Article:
Visiting historical sites is one of the reasons I first fell in love with history.
I vividly remember a trip to Hampton Court in Year 6.
I arrived with a clear idea of what it was like to be at Henry VIII’s court, thanks to a class project we’d completed beforehand, and my imagination ran wild all day. Had Henry VIII also once leaned on this wall? Had anyone ever quarrelled in the corner over there?
As an adult, I still have that sense of awe about historical sites. But I’ve realised that, as a student, this was down to the pre-trip preparation of my teachers. They showed me how the magic of a historical visit can be easily extended beyond one day.
We use trips to solidify our students’ understanding of the local history around them; a key part of the curriculum and also part of the enchantment of the subject.
Studying local history is another way we can allow students to connect with people from the past and their environment. But it’s important to get these local visits right and use them to stretch and deepen learning in the classroom.
Here are five tips for extending the magic of your history trip:
Build a sequence of lessons
Spend class time preparing for the visit. If you’re visiting Battle Abbey, for example, teach the story of the Battle of Hastings in lessons prior to this visit.
Get students to plot the key sites on a map. They can then use this on the day to navigate the key areas of the Battle of Hastings at each stage, reflecting on the thoughts, emotions and actions that occurred in that area.
This preparation not only brings to life and connects their learning but enables them to generate questions and learn more about the events.
When returning from the trip, plan a follow up or reflection. At Battle Abbey, I told my students that their task in the following lesson/s was to create a written guide of Battle Abbey for teachers to use in future.
Create creative homework tasks
Creative homework activities are another great way of extending a school trip. I like to hold creative writing homework competitions based on the sites we visit.
For example, after a recent trip to Farnham Castle, I asked students to write the first chapter of a typical teenage historical novel based on living at the castle in a chosen time period.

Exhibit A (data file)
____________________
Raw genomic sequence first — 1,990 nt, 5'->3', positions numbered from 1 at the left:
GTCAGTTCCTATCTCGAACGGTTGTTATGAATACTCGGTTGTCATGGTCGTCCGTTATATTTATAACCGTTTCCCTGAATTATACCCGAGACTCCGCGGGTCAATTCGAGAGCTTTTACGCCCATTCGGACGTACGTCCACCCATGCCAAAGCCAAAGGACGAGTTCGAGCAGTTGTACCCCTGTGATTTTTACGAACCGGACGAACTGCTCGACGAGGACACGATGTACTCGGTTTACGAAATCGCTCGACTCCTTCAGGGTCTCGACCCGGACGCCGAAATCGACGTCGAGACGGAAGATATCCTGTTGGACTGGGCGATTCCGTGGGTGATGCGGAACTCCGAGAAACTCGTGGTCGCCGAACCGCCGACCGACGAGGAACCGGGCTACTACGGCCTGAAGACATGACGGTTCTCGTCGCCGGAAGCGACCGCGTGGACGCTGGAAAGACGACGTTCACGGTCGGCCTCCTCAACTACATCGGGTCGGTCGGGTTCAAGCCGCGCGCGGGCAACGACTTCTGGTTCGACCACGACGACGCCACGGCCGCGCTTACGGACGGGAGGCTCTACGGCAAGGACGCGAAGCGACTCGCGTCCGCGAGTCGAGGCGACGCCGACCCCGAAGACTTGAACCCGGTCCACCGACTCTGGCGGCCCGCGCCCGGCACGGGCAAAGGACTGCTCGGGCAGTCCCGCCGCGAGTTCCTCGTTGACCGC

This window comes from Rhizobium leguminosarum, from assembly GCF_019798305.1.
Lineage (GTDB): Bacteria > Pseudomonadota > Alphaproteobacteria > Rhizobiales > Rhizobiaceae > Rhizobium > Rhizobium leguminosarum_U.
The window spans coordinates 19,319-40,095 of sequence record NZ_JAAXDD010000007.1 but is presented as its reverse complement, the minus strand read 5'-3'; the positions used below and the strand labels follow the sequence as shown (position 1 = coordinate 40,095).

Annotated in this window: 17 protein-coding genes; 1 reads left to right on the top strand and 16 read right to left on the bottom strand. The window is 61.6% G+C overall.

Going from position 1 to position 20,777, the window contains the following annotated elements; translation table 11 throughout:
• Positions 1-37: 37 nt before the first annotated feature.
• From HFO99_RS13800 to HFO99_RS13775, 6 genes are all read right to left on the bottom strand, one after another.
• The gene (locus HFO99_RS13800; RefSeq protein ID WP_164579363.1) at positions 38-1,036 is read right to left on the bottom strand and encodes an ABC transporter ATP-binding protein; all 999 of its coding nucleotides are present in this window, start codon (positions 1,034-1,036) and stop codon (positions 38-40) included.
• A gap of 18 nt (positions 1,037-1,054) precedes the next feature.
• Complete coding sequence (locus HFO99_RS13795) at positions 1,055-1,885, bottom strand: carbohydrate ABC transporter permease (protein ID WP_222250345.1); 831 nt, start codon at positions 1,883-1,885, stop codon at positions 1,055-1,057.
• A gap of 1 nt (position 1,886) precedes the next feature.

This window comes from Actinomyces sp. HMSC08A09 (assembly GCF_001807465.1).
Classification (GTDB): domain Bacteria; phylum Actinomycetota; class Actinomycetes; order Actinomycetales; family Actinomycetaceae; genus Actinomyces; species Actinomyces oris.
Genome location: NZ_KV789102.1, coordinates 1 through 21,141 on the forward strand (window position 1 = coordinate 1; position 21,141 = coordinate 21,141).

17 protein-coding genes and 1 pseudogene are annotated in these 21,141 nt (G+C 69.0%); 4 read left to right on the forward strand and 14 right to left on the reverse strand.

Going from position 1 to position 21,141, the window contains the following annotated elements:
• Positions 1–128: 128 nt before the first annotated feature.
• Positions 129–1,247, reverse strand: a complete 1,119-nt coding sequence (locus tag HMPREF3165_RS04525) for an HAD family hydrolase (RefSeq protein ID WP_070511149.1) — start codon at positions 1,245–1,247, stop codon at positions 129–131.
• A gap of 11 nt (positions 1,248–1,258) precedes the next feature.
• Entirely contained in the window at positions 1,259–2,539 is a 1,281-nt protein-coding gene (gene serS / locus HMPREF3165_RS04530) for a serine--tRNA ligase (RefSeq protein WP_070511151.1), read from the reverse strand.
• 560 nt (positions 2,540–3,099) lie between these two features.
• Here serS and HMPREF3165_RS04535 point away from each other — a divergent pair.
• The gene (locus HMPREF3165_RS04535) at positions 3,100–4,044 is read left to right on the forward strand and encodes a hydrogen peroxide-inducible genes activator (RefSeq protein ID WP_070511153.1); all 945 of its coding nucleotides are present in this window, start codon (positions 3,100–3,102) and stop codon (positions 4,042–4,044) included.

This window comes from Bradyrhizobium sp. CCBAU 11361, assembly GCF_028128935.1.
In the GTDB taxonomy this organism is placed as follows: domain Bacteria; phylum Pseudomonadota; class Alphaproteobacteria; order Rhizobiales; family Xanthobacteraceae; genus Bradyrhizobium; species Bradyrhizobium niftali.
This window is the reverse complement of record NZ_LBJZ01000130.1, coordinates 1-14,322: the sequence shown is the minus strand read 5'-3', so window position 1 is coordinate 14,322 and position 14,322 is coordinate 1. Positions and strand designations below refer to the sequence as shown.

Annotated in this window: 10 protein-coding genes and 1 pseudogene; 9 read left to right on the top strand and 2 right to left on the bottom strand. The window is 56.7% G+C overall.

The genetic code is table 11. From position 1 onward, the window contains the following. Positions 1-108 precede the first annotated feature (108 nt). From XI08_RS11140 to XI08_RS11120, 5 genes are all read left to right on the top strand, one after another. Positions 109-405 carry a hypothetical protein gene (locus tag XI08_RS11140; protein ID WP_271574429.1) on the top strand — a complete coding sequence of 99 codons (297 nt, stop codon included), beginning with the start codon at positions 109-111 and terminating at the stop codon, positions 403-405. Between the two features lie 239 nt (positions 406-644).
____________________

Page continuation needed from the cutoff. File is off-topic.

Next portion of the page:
This can be as scandalous as the students want, but it must be historically accurate. This requires them to revisit their research of the castle through the ages to build a realistic character. This task can easily be scaffolded with sentence starters or example chapters from the school library.
Try hot seating
Give each student a person or group relevant to the historical site you are visiting to research in advance and build upon during the visit.
Following the trip, set up a speed-dating task where students interact with other relevant characters. There will always be those students that sigh at the words role play, but they can be supported with pre-prepared questions.
A visit to Pevensey Castle, for example, could include asking characters how different the castle looks now or what their favourite memory was from their time there. Challenge students to link their answers to events studied in lessons or on the trip.
Alternatively, you could set this up as a hot seating task where students grill one character at a time. You may even choose to represent a character yourself and be grilled by your pupils. These tasks allow the students to experience that escape again and imagine an experience that is very different from their own.
Don’t reinvent the wheel
Many venues now provide great resources to enhance students’ knowledge ahead of a visit. Some also provide notes for teachers who may not have visited the site before, including key aspects of the site to look out for and how to tailor teaching and learning around these focal points.
We often build in time to collate and look through these resources as a department beforehand in order to align them with our teaching before, during and after any trips.
Tailor trips to schemes of work
It’s important that the sites you choose to visit are the right sites for your students. Recently, my department sat down with our schemes of work in front of us and plotted historical sites based on when they became relevant.
Some sites were relevant to multiple units. For example, Waverley Abbey in Farnham was a monastery closed under Henry VIII during the dissolution of the monasteries. We cover this topic in Year 7 and again in Year 10. This means we can use the visit to complement learning in both year groups.
For the next phase of our planning, we looked at location. Waverley Abbey is very close to Farnham Castle, so combining a trip to both sites in one day allows enrichment of knowledge across multiple topics.
Additionally, as the Year 7 and Year 10 curriculum looks at the English Civil War – during which Farnham Castle was stormed by Parliamentary forces – we will be able to refer back to the pictures and memories of that trip years later.
The key here is picking sites that are relevant to a range of topics pupils will study across year groups to truly embed and contextualise their understanding of local history.
Finally, remember the value of school trips for creating memories, as well as extending learning. One day, when they are watching The Crown on Netflix, they might just think: “I’ve been there!”
Natalia Rana is history teacher and head of Year 9 at St Peter’s Catholic School in Guildford
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